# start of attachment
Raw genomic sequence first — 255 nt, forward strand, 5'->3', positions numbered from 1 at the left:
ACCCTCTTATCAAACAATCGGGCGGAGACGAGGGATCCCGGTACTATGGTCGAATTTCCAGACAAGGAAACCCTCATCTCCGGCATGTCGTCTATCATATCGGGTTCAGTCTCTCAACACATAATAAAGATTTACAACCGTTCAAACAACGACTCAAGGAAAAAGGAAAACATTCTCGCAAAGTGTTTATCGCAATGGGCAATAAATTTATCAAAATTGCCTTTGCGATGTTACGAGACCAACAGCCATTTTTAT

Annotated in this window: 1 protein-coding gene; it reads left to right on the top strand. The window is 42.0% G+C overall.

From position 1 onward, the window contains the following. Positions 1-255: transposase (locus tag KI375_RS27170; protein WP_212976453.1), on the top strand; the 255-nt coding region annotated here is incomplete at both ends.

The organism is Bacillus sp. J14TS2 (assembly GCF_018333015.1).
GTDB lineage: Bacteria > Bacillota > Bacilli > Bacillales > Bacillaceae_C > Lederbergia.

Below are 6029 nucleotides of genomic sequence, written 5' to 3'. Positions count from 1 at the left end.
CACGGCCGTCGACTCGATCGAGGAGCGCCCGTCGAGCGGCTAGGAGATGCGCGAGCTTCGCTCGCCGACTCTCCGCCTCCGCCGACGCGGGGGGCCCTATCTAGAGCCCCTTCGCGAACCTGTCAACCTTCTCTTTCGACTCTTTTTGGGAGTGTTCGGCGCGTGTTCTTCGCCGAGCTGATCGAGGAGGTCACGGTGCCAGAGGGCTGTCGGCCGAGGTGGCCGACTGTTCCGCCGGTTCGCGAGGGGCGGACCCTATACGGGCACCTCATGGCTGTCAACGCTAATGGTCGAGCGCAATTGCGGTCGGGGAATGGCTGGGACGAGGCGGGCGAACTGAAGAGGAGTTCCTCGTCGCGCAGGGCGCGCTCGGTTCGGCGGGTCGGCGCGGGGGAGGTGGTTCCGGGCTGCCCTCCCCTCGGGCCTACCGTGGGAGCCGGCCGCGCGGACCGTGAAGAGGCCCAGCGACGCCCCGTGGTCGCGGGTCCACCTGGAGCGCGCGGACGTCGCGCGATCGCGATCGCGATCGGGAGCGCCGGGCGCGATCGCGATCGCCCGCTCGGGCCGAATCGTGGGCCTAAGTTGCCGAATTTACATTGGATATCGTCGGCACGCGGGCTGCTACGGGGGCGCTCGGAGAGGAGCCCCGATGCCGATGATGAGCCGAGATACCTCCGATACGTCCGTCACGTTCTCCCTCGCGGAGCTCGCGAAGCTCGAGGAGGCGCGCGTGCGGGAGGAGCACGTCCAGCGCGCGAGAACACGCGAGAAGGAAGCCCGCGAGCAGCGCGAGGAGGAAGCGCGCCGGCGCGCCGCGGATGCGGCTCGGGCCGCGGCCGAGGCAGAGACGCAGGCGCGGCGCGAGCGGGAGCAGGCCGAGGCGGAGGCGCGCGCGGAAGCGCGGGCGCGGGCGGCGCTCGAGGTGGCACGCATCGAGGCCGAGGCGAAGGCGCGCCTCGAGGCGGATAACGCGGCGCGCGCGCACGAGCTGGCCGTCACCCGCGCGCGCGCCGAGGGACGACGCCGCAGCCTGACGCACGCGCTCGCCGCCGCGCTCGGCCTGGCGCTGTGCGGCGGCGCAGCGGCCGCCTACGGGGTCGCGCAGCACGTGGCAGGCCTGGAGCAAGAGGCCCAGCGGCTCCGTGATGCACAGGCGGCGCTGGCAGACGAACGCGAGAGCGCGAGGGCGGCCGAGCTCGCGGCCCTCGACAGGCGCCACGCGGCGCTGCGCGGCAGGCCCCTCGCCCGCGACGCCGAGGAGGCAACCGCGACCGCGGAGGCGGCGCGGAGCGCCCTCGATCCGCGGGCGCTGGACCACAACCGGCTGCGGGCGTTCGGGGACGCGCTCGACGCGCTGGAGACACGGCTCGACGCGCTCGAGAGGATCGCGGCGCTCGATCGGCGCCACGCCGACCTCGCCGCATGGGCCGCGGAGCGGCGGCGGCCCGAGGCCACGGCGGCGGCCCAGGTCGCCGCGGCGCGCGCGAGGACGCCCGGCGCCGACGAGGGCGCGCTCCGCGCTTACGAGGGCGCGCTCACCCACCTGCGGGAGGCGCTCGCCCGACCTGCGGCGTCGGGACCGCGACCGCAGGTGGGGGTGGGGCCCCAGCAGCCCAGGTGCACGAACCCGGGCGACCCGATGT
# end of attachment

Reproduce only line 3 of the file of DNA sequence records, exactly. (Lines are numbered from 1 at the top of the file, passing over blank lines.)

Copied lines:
Annotated in this window: 1 protein-coding gene; it reads left to right on the top strand. The window is 42.0% G+C overall.